Admittedly, Snap Inc (NYSE:SNAP) stock hasn’t had a great start to its life as a public company. From a business standpoint, nothing has actually happened yet. There’s been no earnings news so far: First-quarter results for Snap stock likely will be reported in late April or early May. The company did add a “search” feature to Snapchat, but that’s not big news relative to the $27 billion valuation currently assigned to SNAP.
But the narrative surrounding Snap stock has been persistently and consistently negative. Analyst downgrades met the stock almost immediately, leading SNAP to tumble after early post-IPO gains.
Complaints about the lack of voting rights afforded Snap stock holders have led to calls that the company’s own IPO was the sign of a bubble in the broad market.
Then when analysts from firms that underwrote the SNAP IPO, including Goldman Sachs and Morgan Stanley, giving Buy-equivalent ratings to the stock, there were the predictable howls that major investment firms were unfairly supporting the stock price. Little over a month after the SNAP IPO, it seems downright contrarian — if not unethical — to issue positive commentary on Snap stock.
I certainly understand some of the skepticism; with Snap stock trading at ~60x revenue, valuation risk is obvious.
FB Opened Much, Much Worse Than SNAP
“Facebook Inc shares slid below $29 to a new low on Tuesday as nervous investors fled the company’s shares, concerned about the social network’s long-term business prospects and an initial offering price that proved too rich …Wall Street has harbored concerns that Facebook, while boasting nearly a billion users worldwide and dominating Internet social-networking, would have difficulty translating its growing presence on smartphones and other mobile devices into revenue.”
That quote comes from a Reuters article written May 29, 2012 — just eleven days after the FB IPO. The IPO itself was a mess, too, and widely referred to as something close to a disaster. Indeed, Nasdaq Inc (NASDAQ:NDAQ) was fined $10 million for system failures during FB’s first day of trading.
It only got worse from there. By September, FB traded below $18, down more than 50% from its IPO price. And it’s difficult not to hear echoes of the Snap IPO in Facebook’s own coverage at the time. An “initial offering price that proved too rich”. Snap stock’s lack of voting rights compares to the disclosure that FB CEO Mark Zuckerberg would control the company even when he died.
And FB stock in its first six months of trading had the same feel Snap stock does now. It was “muppet bait“: a stock that would burn retail investors. The valuation was crazy. There were even calls that the Facebook IPO was the sign of a “new tech bubble” — the same as those made now. Of course, FB investors now are singing a very different tune.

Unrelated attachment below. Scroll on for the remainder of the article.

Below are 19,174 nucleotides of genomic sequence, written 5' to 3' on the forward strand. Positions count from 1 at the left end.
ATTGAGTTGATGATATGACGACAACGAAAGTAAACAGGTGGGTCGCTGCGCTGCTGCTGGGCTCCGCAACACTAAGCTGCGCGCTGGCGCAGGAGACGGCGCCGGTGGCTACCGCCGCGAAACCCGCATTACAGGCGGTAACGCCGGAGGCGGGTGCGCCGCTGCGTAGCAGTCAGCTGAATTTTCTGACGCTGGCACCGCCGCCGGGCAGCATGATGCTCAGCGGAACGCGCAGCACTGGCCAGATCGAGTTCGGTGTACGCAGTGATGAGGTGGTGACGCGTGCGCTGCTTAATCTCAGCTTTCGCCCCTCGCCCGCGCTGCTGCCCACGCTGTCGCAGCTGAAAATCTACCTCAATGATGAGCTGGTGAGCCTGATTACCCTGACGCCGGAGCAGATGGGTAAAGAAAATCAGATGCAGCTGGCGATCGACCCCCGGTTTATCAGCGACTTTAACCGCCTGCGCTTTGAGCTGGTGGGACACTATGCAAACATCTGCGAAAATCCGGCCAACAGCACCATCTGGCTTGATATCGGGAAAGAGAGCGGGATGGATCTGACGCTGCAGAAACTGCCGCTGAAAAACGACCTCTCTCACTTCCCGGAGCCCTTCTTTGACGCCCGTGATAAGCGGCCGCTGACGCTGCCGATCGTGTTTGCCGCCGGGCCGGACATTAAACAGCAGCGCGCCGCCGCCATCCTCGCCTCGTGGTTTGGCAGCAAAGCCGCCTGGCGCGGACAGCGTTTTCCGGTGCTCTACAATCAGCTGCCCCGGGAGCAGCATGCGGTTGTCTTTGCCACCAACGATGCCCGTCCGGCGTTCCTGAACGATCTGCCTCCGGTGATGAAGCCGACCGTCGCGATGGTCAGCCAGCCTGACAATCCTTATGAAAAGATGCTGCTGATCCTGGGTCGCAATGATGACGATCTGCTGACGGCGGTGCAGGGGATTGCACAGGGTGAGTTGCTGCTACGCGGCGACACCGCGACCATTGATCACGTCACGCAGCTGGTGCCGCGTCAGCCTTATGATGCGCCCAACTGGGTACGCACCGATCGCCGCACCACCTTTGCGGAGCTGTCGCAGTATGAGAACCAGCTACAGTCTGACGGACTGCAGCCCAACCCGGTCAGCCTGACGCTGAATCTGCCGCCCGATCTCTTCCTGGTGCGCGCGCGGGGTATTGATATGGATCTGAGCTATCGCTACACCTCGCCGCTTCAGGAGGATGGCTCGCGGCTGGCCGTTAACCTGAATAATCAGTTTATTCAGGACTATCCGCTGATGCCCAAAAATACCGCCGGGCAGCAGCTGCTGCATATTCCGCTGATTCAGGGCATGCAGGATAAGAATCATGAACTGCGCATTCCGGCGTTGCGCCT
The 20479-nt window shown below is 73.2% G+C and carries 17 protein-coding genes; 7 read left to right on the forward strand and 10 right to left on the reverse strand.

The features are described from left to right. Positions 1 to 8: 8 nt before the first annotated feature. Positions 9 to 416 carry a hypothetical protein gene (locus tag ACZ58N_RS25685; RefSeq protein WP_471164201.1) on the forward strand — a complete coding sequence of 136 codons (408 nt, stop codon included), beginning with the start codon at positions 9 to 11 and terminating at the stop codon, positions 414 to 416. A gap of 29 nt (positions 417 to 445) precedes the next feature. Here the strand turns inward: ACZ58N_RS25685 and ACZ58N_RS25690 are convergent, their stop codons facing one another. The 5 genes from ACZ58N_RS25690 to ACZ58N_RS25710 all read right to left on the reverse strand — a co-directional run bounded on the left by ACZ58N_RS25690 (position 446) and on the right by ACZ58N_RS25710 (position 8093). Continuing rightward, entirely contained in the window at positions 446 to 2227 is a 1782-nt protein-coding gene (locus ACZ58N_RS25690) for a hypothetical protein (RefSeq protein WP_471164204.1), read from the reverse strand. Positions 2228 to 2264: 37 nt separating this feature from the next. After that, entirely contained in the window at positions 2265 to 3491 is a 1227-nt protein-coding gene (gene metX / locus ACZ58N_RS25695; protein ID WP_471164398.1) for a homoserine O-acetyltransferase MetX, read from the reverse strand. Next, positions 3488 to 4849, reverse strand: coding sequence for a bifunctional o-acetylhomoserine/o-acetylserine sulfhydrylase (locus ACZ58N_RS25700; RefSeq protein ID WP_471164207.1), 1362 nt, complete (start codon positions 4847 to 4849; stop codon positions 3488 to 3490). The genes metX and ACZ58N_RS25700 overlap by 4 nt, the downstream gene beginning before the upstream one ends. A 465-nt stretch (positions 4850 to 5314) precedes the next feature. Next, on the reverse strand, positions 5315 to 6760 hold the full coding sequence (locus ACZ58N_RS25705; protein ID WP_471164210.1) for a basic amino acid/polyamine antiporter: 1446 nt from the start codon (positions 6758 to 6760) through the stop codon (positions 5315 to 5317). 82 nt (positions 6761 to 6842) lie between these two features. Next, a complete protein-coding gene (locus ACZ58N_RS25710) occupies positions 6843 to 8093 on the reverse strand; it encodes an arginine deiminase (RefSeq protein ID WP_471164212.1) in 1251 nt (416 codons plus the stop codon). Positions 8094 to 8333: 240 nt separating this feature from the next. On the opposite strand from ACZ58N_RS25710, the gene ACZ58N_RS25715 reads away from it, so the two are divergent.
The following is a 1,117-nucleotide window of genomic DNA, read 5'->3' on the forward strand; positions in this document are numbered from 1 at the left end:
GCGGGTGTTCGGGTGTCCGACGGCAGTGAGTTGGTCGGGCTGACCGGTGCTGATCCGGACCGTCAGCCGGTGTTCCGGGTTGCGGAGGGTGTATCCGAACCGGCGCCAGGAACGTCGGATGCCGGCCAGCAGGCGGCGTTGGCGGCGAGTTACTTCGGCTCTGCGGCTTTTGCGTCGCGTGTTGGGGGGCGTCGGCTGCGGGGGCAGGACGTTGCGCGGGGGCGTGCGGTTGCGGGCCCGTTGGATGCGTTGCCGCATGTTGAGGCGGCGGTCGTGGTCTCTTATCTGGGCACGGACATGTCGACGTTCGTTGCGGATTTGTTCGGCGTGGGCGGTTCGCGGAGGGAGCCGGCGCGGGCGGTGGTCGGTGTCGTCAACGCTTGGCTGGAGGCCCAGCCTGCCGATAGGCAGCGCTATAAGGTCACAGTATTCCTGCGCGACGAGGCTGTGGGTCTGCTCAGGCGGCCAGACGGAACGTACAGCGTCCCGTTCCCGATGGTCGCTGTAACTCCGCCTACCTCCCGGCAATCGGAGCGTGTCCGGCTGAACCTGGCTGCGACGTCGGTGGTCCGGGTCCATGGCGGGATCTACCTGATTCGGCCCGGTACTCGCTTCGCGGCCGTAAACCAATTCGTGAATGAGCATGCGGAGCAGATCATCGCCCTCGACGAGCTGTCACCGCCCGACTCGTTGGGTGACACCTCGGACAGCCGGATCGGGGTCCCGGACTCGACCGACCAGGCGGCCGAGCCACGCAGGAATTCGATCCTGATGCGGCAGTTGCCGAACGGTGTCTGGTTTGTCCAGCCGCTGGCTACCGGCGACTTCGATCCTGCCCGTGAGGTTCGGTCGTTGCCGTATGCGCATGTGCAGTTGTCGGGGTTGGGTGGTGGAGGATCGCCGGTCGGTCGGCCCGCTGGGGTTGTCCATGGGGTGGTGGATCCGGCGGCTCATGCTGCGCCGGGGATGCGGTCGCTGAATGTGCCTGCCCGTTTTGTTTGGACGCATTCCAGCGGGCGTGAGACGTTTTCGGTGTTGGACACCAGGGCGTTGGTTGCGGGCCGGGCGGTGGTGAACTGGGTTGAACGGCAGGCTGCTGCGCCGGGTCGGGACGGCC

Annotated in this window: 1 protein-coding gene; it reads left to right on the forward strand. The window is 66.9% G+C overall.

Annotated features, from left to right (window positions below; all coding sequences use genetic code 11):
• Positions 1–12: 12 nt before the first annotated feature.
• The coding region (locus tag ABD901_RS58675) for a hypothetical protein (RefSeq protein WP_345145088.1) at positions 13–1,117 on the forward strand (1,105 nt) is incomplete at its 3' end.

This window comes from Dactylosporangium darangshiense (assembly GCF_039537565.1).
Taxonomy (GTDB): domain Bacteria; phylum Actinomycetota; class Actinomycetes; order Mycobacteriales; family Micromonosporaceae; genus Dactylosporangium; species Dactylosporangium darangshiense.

Facebook Growth Doesn’t Make Snap Stock a Buy
That’s not to say, at all, that SNAP is a buy simply because Facebook stock is up ~700% from those all-time lows in September 2012. Snap stock is expensive and a long way from profitability, as my colleague James Brumley has pointed out.
But there are two lessons investors interested in SNAP should glean from Facebook’s first few months as a public company. The first is that it might be OK to show some patience. Early post-IPO trading is volatile; it’s better suited to equity and options traders, not investors. The market is still figuring out fair value for Snap stock, and that takes some time, and a lot of arguments. Lock-up expirations, which allow pre-IPO investors to cash out at designated times, still loom, and could further pressure SNAP.
The second lesson, however, is to tune out the noise. The armchair analysts questioning the valuation of Facebook stock, or claiming some sort of bubble, were flat wrong. There was no tech bubble; not only has FB stock soared, but the NASDAQ 100 has better than doubled. Investors who listened to dire, media-baiting, predictions missed out on a lot of value — and not just that created by Facebook stock.
Give Snap Stock A Chance
Snap stock might turn out to be a worthwhile investment. It might not. Either way, it is not a sign of the financial apocalypse. The lack of voting rights only makes official what investors in Facebook and Alphabet Inc (NASDAQ:GOOG, NASDAQ:GOOGL) already have through their permanent minority voting rights: No control.
There’s little effective difference between Snap stock and Alphabet stock from a governance standpoint. (The same is true among the classes of Under Armour Inc (NYSE:UAA, NYSE:UA) stock, which presents an intriguing arbitrage opportunity.)
And yes, Snap stock is expensive, but expensive stocks can stay expensive for a very long time — or grow into their valuations. Just look at Amazon.com, Inc. (NASDAQ:AMZN). The next time you hear a snap judgment (pun intended) short case for SNAP, remember what the Washington Post wrote about the Google IPO in 2004:
“This price is insane. And anyone buying Google as a long-term investment at $109.40 will lose money … This has nothing to do with Google as a company … It has to do with math and with limiting factors — fancy language for the old truism that no trees grow to the sky.”
Those voices are always out there. Don’t listen to them alone. Do your own research, and give Snap stock a chance.
As of this writing, Vince Martin did not hold a position in any of the aforementioned securities.